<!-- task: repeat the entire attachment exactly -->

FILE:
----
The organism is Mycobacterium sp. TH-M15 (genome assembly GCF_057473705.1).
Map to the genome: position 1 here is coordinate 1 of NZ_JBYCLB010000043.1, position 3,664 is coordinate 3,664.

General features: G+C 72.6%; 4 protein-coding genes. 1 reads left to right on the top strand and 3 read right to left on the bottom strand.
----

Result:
The organism is Mycobacterium sp. TH-M15 (genome assembly GCF_057473705.1).
Map to the genome: position 1 here is coordinate 1 of NZ_JBYCLB010000043.1, position 3,664 is coordinate 3,664.

General features: G+C 72.6%; 4 protein-coding genes. 1 reads left to right on the top strand and 3 read right to left on the bottom strand.